Microsoft Excel, Google Docs and others can be great tools for your business. Most readers probably have developed a great dependence on Excel. Its flexibility makes it indispensable for jobs that involve numbers — from formulas and pivot tables to statistical analysis and linked workbooks.
And there's our downfall.
Who hasn't seen an Excel workbook, Access database or Google Docs tool grow to run some core business task? In some cases, that may be just what those "office tools" are for. In others, we create a monster that requires constant maintenance to enable a business to function.
How does a business become dependent on a homemade workbook or database?
From what I've seen, accidentally. It starts innocuously enough — some well-meaning person improves and automates a process. As that tool becomes more useful, enhancements are made, increasing the value to the business. Often the development is not documented, and the "code" is all in the head of the person who built the tool.
When that person leaves the firm or becomes busy with other tasks, the now-critical application is poorly supported or nobody knows how it works. The process changes or the tool encounters a glitch, and with no documentation, the firm is caught flat-footed.
Sometimes the firm has documented the development and maintenance needs of the tool. There's a dedicated employee managing the technology to mitigate risks. It almost becomes a software company.
I'm not so sure that's the core competency of most investment advisory firms and have wondered if they know the complexity of such an undertaking (some have made the strategic decision to launch a technology subsidiary and seem to do that well). To me, it's not too different from an engineer who thinks he or she can do all their own financial planning and do it as well as a certified financial planner with years of experience.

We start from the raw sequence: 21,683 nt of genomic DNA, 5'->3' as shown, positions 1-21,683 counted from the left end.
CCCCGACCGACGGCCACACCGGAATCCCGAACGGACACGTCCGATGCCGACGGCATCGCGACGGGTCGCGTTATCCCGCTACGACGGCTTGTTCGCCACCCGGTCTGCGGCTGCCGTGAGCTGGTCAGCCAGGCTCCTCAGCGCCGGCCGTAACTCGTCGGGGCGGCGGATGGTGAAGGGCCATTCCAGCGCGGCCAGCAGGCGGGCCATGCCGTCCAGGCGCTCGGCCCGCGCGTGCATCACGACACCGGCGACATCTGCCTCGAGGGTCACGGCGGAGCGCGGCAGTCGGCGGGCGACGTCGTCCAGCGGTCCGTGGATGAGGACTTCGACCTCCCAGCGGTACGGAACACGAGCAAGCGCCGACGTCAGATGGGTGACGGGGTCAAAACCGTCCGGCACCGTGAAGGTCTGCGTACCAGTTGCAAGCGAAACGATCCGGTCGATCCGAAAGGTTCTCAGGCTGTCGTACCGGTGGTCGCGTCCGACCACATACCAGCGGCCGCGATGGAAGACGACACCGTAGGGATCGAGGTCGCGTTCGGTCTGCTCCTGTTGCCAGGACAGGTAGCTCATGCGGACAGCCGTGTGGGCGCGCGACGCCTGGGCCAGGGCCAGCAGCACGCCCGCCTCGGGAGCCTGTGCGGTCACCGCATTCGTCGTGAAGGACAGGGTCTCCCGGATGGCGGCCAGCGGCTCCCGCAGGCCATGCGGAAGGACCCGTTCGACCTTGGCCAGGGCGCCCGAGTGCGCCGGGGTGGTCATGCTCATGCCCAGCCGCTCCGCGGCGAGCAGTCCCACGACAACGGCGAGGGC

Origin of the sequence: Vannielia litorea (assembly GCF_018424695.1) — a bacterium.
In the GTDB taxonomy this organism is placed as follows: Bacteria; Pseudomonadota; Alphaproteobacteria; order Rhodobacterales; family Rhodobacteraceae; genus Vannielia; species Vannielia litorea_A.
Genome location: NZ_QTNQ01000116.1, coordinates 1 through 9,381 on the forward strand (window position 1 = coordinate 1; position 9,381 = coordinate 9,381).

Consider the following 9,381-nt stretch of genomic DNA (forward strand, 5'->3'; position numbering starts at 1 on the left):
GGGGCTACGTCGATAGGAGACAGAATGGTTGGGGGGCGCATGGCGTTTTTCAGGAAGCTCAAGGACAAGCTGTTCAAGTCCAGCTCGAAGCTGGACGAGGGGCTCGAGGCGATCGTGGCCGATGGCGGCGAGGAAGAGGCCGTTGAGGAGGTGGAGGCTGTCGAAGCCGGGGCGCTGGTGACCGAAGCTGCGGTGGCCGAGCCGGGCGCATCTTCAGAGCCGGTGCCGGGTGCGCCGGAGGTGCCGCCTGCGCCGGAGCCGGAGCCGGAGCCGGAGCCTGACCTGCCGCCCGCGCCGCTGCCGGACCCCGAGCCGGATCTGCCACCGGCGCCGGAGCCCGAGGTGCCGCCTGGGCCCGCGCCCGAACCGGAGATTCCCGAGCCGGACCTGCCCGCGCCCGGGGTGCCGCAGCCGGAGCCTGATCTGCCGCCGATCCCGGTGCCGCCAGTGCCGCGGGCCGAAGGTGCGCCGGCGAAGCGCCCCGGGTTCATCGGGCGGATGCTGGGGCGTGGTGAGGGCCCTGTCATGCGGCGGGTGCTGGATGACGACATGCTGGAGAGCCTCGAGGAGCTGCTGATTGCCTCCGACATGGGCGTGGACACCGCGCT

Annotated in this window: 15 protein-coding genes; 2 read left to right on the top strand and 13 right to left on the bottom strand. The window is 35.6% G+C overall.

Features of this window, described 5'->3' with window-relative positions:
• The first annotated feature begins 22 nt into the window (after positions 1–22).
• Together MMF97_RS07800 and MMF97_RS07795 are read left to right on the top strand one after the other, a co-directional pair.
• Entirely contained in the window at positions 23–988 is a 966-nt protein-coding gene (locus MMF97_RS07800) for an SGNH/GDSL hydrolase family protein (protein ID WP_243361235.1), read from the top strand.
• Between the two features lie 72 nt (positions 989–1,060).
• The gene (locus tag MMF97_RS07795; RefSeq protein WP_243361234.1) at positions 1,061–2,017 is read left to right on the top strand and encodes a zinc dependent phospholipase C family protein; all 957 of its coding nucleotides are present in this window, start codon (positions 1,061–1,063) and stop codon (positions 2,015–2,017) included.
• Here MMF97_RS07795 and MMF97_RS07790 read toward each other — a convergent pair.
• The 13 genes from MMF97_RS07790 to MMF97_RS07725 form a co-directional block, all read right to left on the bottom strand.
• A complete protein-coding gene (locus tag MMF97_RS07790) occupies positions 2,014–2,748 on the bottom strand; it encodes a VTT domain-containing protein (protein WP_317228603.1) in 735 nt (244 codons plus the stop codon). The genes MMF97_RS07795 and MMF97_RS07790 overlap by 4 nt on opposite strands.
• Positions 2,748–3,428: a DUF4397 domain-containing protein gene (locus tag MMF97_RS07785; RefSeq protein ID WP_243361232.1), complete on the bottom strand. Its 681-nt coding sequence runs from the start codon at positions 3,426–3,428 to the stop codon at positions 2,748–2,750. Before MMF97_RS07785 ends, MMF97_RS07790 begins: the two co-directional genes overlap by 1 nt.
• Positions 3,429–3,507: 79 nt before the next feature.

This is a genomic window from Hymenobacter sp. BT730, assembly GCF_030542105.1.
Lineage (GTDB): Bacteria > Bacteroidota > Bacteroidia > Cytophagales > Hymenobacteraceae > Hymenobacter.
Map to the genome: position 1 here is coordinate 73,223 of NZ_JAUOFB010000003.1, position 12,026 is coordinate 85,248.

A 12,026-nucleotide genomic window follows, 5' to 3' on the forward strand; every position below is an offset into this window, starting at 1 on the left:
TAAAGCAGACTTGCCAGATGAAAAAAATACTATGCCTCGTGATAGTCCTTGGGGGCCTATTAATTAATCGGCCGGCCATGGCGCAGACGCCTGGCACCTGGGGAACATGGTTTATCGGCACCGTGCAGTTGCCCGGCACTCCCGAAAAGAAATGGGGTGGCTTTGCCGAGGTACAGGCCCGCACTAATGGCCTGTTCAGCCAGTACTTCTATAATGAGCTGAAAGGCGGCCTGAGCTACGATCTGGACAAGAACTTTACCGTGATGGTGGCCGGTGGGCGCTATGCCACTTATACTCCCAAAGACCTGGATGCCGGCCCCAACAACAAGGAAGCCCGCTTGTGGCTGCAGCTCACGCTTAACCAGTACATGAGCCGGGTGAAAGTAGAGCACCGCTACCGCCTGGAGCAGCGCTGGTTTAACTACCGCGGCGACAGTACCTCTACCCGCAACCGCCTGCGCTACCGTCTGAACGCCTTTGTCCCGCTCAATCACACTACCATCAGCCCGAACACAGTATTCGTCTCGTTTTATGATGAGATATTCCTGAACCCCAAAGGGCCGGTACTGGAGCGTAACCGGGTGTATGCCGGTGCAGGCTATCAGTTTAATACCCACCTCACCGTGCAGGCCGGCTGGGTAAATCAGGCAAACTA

Firms that decide to go it alone and build their own internal software often cite their unique process, noting that no software does what it needs. I have seen very, very few business processes that have such special sauce that they can't buy off-the-shelf tools.
As with financial planning, there is no right answer for everyone when it comes to technology for a registered investment adviser firm. Some processes are uniquely suited to Excel, Access and Google Docs, while other processes will benefit from a tool developed by software engineers and supported by a team of highly skilled (and paid) technology professionals.
The question to ask is, do you have the time, money and expertise to build and support your own tools or is it more efficient to buy a best-of-breed technology tool?
Dave O'Brien is owner of O'Brien Financial Planning Inc., a fee-only RIA.